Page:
Economics of Grazing and Haying Cover Crops in North Central Kansas

Final Report for FNC14-971

Project Type: Farmer/Rancher
Funds awarded in 2014: $7,223.00
Projected End Date: 12/31/2015
Region: North Central
State: Kansas
Project Coordinator:
Josh Roe
B&H Ranch
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Project Information

Summary:

Nine soil samples were taken and analyzed following wheat harvest in July, 2014.

Cover crops were planted into wheat stubble on August 6, 2014. The following mixes were decided on after consultation with our local agronomist and also cover crop expert, Dale Strickler:

Plots for leaving and grazing: (pounds/acre)

  • Oats (30 pounds)
  • Spring Field Peas (20 pounds)
  • Radish, (3 pounds)
  • Turnips, (2 pounds)
  • Sorghum, (1 pound)

The plot for haying had the same mix as above, minus turnips and radishes.

Forage samples were taken on October 13 to analyze tonnage. In the grazing and leaving plots the average was 18.15 tons/acre wet weight (including turnip and radish weight).

On October 14, 2014 K-State Research and Extension, River Valley District hosted a workshop/field day on cover crops and soil health. Approximately 50 attendees spent over 2 hours at the study site observing the stand and learning more about the potential benefits of cover crops. I spoke about the cover crop establishment costs and project details.

In conjunction with the field day, the plot for haying was swathed so attendees could view the amount of forage. The hay was raked and baled within 10 days, producing 38 bales. Average bale weight was 1,750 pounds. This puts tonnage at 1.59 tons/acre. A core from each bale was taken and samples were sent in for analysis at Ward Lab. Crude protein was 16% for a total forage value of 150. This is equivalent to medium grade alfalfa. At the time of the study, medium grade alfalfa was selling for approximately $90 per ton. Costs per ton were an estimated $73.40, for a net income of $16.60. Sensitivity analysis was performed to determine what price and quantity levels could decrease to and still break even as a standalone enterprise. The price or yield could drop by 19% before a negative net income would be realized.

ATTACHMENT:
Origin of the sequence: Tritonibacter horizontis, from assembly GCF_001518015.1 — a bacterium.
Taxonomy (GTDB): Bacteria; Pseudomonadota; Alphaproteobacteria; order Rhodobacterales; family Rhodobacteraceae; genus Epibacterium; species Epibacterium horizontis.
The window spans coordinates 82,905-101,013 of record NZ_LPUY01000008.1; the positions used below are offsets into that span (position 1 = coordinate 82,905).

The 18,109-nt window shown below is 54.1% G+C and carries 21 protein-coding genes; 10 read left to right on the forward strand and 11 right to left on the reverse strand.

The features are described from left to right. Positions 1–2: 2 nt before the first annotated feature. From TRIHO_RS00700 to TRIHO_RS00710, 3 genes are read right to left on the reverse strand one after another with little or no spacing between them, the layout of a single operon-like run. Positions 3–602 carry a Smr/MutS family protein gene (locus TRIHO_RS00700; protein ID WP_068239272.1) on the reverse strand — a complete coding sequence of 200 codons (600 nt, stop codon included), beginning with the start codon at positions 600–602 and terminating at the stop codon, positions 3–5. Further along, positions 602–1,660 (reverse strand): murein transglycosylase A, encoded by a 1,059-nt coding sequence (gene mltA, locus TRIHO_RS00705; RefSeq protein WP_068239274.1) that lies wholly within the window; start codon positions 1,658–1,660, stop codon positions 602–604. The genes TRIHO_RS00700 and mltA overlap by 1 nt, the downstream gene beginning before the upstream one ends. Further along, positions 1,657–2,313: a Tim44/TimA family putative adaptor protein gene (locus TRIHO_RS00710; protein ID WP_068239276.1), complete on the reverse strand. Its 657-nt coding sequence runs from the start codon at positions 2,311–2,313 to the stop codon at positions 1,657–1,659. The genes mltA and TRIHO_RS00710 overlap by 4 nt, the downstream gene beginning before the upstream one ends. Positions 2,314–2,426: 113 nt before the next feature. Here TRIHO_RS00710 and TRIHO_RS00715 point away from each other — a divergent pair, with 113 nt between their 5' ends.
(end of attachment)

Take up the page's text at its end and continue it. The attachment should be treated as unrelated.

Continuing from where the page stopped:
The steers begun grazing on October 21, 2014, they were weighed prior to being put out to graze. The grazing paddock was cross fenced to create numerous grazing paddocks. Steers performed well with a 183.18 pounds of gain per animal over 86 days for an average daily gain of 2.13 pounds. Cover crop, supplemental feed, and labor costs averaged $123.98 per head for a cost of gain of $0.68 per pound. This cost was significantly lower than the cost of gain on other cattle raised by B&H Ranch in 2014-2015.

Corn was planted into the cover crop plot in the spring of 2015. On May 5, 2015 the field received 9 inches of rainfall in two hours with significant hail. Although significant gully erosion occurred in certain areas of the field, it was evident that the cover crop residual greatly reduced sheet and rill erosion. Despite significant setbacks with a wet spring, the corn yielded 135 bushels per acre. The field we own across the road that did not have cover crops yielded 137 bushels per acre. Therefore, we cannot conclude that the cover crops had any adverse yield impacts.

These results have been shared with all 105 Kansas county Conservation District offices. Presentations at the Kansas Farmers Union annual convention and Pottawatomie County Extension field day. Results have also been quoted at numerous other cover crop field days. An estimated 150 producers have attended direct presentations and at least 500 in attendance at events where this study was cited.